Snakes and scorpions for our children (Luke 11:1-13)

How could Jesus assume that all those who heard him preach would never treat their children in such a way?
July 22, 2022

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On the 4th of July, a toddler went to a neighborhood parade and left an orphan, his parents murdered by a 21-year-old with a semiautomatic assault rifle.

Mass shootings are so frequent now I have lost my patience with the hushed tones in which our news broadcasters read the names and ages of victims. But this particular detail of the mass shooting in Highland Park, Illinois, made me wish they could scream instead.

Even those who are evil know how to give good gifts to their children, Jesus says in this passage from Luke, but we seem to have lost the capacity. We can only hope that a typical school day or a neighborhood holiday parade won’t become a bloody tragedy–the worst, or the last, day of their lives. We hand our children snakes instead of fish, scorpions instead of eggs.

What a vivid description of betrayal. If you’ve experienced abuse or betrayal by a parent, you know how shocking and disorienting it is when the one who should care for you hurts you instead. We may even continue to approach with the naive assumption that we will be heard—until at last we learn that we will not, and we despair.

How could Jesus assume that all those who heard him preach would never treat their children in such a way? He must have known there were those in earshot who handed out snakes instead of fish, or those whose own parents did so. He must also have known that we never imagine ourselves to be those parents, even as the serpent wriggles out of our hands.

For one’s family to be murdered during a celebration of American independence is a particularly horrible betrayal, especially when so many in this country will continue to claim that their independence relies on the right of the murderer to his weapon. I look at my children and feel helpless, unable to give them the good things I wish I could, unable to give them even their safety.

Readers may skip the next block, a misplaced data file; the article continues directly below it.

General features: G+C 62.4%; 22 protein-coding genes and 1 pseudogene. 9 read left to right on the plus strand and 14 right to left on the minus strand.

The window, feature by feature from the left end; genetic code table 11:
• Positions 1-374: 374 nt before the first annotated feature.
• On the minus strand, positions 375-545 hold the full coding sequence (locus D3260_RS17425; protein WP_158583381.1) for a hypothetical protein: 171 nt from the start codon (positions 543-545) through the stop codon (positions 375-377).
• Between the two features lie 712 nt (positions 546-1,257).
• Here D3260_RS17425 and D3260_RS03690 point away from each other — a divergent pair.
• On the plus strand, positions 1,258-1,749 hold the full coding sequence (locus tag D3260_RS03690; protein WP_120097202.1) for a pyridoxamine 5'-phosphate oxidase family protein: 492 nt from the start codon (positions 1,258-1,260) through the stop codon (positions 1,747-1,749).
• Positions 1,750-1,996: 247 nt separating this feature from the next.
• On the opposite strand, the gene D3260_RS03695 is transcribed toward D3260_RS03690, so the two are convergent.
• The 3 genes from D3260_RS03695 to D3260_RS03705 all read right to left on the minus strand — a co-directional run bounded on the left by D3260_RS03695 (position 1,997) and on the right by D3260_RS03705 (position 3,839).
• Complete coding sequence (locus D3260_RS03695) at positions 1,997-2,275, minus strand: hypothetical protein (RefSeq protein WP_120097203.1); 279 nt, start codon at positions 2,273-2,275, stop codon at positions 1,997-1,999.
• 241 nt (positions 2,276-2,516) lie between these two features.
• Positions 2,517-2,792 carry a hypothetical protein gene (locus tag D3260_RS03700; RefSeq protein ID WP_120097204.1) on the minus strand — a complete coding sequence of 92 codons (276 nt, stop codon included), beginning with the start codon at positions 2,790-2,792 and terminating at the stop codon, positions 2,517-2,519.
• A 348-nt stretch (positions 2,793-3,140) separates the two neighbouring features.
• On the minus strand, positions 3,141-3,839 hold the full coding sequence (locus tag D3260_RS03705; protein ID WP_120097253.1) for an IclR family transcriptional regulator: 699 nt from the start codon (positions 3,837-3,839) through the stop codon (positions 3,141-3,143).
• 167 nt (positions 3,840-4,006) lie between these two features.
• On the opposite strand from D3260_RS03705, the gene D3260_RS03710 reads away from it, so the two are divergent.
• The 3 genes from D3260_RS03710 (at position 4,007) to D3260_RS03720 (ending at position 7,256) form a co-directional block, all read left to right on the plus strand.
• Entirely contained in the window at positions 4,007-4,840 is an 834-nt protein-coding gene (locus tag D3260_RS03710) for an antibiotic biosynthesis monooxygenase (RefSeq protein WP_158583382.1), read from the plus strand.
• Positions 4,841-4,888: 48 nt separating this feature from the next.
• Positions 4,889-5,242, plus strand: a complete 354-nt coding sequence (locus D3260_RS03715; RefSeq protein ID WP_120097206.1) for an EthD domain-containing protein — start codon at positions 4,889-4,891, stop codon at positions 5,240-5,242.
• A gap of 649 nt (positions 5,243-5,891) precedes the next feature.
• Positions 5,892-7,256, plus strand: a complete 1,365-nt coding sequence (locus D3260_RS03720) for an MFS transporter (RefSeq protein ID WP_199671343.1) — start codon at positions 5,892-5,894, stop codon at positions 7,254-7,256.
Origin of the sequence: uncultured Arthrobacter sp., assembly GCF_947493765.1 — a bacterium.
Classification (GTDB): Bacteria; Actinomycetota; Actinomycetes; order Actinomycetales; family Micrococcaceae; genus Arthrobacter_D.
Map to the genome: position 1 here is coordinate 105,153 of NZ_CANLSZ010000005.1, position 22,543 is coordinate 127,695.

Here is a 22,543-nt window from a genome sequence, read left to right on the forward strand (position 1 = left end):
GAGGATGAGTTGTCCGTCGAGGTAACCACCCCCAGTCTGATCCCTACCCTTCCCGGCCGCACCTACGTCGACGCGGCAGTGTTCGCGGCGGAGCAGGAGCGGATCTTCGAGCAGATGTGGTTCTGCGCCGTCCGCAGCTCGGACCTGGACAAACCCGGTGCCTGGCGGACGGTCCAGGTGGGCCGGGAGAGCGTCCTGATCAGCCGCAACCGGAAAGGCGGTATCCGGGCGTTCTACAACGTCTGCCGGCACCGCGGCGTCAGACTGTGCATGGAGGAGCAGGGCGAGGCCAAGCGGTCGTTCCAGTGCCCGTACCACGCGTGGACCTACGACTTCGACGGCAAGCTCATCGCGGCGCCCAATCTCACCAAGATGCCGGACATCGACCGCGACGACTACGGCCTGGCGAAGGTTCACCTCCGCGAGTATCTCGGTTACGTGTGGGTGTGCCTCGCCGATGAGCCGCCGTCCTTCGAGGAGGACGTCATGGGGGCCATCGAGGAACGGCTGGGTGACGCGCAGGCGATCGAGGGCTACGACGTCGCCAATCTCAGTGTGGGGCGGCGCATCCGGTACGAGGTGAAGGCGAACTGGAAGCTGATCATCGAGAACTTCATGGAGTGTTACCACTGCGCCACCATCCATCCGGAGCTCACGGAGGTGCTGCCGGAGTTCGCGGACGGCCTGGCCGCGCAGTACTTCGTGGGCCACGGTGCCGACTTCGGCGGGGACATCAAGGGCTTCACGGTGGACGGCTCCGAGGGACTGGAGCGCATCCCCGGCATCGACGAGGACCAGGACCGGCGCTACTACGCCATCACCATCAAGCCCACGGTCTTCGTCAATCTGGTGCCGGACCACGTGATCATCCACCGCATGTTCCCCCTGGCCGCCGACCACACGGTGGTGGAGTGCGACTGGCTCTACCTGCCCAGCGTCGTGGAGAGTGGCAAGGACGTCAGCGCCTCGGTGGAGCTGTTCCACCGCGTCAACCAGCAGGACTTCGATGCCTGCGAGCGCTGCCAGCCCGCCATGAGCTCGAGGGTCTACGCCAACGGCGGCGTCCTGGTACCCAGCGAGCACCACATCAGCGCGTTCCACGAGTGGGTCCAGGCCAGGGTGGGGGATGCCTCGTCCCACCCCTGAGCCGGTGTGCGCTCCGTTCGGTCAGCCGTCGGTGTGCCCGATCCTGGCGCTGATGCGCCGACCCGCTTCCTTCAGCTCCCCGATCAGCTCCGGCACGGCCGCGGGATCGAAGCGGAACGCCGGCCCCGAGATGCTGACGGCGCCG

It feels futile to protest—or even to pray, when prayer has been deployed so often by those in power as an alternative to action. The desire to gather my children to me, to bolt the door and retreat from the world, is intense. I do not want to hear any more litanies of lost children.

I keep returning to this passage in Luke to search the preaching of Jesus for a way to approach a God who is a better parent than I am, a God who always answers, who would never place a serpent in the hands of a child. But I keep finding myself in the friend who has barricaded himself in the bedroom: “Do not bother me; the door has already been locked, and my children are with me in bed; I cannot get up.”

Of course, the friend does get up, eventually, when the calls for help become so persistent he can’t ignore them anymore. The calls for help are persistent. The whispered litany of victims continues. I’m praying for the courage to keep listening, to get up and answer the door.